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Between the Devil and the Deep Blue Sea

Between the Devil and the Deep Blue Sea

Colin Freeman
ARRSE Rating
5 Mushroom Heads
Piracy – for some people, conjures up images of one-legged seafarers yelling “Arrr, me hearties” at the top of their lungs, usually with a parrot on one shoulder. For others, it’s the equally sweaty interactions on Tor, hoping like hell there’s enough seeds to download the latest episode of “Loki.”

Piracy recently received a new iteration in the form of Somali pirates who would take advantage of merchant vessels sailing too close to the Somalian coast. Jumping in dilapidated skiffs and intercepting these huge ships was a dangerous business, but the rewards would sometimes run into the millions of dollars after ransoms had been paid for the vessel and her crew.

The Tom Hanks movie “Captain Phillips” highlighted the ordeal that befell the eponymous ship’s captain when four Somali pirates took over the Maersk Alabama in 2009.

The difference between “Captain Phillips” and “Between the Devil and the Deep Blue Sea” is that whereas Captain Phillips suffered five days of captivity, the three ships featured in Colin Freeman’s excellent book were held for years.

Subjected to starvation, disease and torture, “Between the Devil and the Deep Blue Sea” chronicles the trials and tribulations of mainly the Albedo and her men.

Uninsured against capture and operating on a shoestring budget, the shipping company leaves the incarcerated men to fend for themselves. No help is forthcoming, not from diplomats, governments, NGOs or SEAL teams.

Until retired army colonel John Steed gets involved. He embarks on a one-man diplomatic mission to have the hostages freed but the odds are stacked against him.

I really liked this book. I could easily see it as a film adaptation and it would be as tense and thrilling as “Argo” or “The Killing Fields.”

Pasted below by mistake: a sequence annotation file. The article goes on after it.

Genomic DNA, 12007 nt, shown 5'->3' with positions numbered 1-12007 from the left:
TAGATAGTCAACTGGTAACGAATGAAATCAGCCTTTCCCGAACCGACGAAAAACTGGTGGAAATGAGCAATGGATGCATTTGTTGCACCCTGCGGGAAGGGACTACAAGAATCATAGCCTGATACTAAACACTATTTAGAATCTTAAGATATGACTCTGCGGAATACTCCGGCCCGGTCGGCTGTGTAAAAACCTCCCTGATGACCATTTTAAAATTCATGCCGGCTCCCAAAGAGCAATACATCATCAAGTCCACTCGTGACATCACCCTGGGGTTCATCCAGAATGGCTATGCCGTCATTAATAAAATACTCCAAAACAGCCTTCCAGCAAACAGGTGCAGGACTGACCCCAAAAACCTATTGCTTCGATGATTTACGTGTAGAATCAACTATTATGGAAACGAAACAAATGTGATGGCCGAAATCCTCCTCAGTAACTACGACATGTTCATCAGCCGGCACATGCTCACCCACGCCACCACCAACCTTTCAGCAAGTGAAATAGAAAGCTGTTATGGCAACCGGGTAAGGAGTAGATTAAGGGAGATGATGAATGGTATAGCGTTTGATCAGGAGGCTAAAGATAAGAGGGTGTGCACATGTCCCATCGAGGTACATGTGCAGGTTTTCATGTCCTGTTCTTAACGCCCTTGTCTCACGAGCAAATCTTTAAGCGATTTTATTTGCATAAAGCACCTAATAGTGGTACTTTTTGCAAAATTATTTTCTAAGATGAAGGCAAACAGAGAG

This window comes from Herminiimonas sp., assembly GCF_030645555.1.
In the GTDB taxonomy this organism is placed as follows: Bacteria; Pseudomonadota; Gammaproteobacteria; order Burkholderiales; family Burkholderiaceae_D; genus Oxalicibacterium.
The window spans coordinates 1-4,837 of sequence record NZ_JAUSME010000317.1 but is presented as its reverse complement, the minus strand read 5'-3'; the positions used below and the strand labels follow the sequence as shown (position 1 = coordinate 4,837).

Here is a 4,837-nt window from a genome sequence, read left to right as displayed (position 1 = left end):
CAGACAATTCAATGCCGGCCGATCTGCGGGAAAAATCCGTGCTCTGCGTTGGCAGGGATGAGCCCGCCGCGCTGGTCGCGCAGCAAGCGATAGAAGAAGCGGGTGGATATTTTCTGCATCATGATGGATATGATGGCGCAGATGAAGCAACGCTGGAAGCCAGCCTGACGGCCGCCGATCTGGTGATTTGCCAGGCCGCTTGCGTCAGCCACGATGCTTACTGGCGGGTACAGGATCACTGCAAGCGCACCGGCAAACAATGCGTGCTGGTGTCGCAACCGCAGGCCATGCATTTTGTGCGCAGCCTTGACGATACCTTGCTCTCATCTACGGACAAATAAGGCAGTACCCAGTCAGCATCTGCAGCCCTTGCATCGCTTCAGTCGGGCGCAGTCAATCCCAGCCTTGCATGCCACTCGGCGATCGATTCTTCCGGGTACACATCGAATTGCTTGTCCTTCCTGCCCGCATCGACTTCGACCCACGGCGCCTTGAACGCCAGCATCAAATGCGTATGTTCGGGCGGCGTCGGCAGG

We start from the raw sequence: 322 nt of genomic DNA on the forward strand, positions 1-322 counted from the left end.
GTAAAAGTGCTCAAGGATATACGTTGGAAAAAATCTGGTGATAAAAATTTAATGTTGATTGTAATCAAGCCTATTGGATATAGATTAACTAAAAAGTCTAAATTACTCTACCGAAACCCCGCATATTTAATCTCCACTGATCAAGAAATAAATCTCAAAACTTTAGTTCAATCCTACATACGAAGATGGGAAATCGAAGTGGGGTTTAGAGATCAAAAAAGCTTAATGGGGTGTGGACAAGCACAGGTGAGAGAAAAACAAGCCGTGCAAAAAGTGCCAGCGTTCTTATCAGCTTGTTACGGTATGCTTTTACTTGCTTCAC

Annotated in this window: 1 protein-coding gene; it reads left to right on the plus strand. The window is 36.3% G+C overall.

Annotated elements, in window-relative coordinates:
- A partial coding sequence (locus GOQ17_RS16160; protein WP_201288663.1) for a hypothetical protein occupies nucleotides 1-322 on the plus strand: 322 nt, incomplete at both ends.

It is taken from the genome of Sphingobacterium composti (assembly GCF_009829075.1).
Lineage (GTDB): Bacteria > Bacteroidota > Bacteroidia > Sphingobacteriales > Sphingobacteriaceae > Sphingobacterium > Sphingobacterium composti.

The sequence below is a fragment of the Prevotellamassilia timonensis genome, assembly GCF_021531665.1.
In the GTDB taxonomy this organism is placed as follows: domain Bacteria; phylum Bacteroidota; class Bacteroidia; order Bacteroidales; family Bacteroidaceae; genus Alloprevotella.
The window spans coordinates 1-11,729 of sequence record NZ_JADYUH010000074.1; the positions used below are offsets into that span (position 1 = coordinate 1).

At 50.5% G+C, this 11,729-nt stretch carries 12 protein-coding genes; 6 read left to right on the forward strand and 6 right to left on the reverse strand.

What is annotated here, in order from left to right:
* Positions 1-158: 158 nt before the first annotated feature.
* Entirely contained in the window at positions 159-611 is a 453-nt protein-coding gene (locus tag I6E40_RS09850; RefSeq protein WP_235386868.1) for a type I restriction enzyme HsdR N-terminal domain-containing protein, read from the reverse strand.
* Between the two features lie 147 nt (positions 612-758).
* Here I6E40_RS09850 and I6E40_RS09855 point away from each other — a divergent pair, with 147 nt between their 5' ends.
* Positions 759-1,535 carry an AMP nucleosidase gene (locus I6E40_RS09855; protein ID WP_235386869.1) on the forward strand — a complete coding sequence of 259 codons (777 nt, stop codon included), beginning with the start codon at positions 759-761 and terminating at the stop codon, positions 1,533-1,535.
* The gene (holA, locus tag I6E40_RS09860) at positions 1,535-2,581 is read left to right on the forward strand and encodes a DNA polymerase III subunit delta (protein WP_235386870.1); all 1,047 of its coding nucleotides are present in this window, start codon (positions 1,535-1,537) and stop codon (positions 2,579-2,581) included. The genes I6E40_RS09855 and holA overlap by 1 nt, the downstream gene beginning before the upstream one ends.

The writing is clear and concise, without excess melodrama or too much jargon. There is a little humour which tends to be of the gallows kind and soldiers the world over will probably enjoy it. The pages almost turn themselves, such is the speed of the prose. It doesn’t read like a non-fiction book, it is pacey and exciting, conjuring up the spirit of thriller writers such as Craig Thomas and Terence Strong. In his foreword, Colin Freeman notes how hard it was to research the story due to a number of factors, not least because of the cast of characters, availability and unwillingness to revisit those dark days.

One thing I would caution readers about and that’s the middle of the book, there is a spread of photographs and I would urge anyone to skip these and come back to it at the end. Reading the captions of the photos contain spoilers for how the book will end.

There are a lot of positives about the book but apart from the photo spoilers, I am hard-pressed to find anything much to complain about.

It is worth noting that the author, Colin Freeman, was also held by Somali pirates, so his sympathetic, pragmatic view of the pirates is particularly admirable. They are not cast as comedy villains, they are struggling to survive in one of the world’s worst, most lawless country and that is to be commended.

In fact, if there is a villain to this piece, arguably, you could point the finger at the Albedo’s owner, a man so bereft of honour or human decency, that it boggles the mind.

It is with no hesitation at all that I recommend this book, it’s terrific. It reads like a thriller but is a true story.

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5/5 Pirate skiffs
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